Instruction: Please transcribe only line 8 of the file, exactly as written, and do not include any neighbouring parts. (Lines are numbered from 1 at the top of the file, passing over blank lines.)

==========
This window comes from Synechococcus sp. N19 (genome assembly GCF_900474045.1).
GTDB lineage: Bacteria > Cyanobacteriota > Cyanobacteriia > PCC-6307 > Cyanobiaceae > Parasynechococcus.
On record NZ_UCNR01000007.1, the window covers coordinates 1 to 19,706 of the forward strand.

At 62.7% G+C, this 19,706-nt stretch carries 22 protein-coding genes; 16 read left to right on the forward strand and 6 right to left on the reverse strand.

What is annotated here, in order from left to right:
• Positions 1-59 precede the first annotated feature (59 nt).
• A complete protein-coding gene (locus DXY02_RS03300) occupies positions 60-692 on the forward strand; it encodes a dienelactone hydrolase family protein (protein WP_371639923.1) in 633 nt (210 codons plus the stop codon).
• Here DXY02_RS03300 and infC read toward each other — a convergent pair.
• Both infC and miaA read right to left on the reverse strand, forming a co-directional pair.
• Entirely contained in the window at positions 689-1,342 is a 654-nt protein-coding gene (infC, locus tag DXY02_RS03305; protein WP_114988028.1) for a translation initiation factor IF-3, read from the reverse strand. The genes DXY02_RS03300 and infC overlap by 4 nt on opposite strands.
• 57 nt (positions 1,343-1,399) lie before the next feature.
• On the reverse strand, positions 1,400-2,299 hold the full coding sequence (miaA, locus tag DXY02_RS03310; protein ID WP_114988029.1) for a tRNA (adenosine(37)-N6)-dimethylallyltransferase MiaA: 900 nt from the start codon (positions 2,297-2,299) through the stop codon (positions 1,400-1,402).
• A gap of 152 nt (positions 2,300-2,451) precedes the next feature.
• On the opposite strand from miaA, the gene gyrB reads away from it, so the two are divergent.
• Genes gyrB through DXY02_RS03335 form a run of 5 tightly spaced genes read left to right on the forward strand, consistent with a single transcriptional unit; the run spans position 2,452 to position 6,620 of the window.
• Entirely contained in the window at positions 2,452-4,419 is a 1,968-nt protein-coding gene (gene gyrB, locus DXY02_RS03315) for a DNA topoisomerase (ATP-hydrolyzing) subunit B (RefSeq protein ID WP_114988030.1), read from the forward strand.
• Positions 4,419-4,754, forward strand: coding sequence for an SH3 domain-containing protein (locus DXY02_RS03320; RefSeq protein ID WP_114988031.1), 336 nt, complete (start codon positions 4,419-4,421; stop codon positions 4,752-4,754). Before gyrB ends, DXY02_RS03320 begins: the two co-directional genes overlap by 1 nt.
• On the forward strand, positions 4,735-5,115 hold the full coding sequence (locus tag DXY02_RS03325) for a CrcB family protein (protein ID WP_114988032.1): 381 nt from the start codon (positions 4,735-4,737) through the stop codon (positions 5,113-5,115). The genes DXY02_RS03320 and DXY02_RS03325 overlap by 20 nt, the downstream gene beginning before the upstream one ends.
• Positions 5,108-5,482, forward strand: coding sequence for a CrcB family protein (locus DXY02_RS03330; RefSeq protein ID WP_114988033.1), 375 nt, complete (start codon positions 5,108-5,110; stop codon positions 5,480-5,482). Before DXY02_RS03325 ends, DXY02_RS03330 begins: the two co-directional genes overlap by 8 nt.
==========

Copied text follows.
• Here DXY02_RS03300 and infC read toward each other — a convergent pair.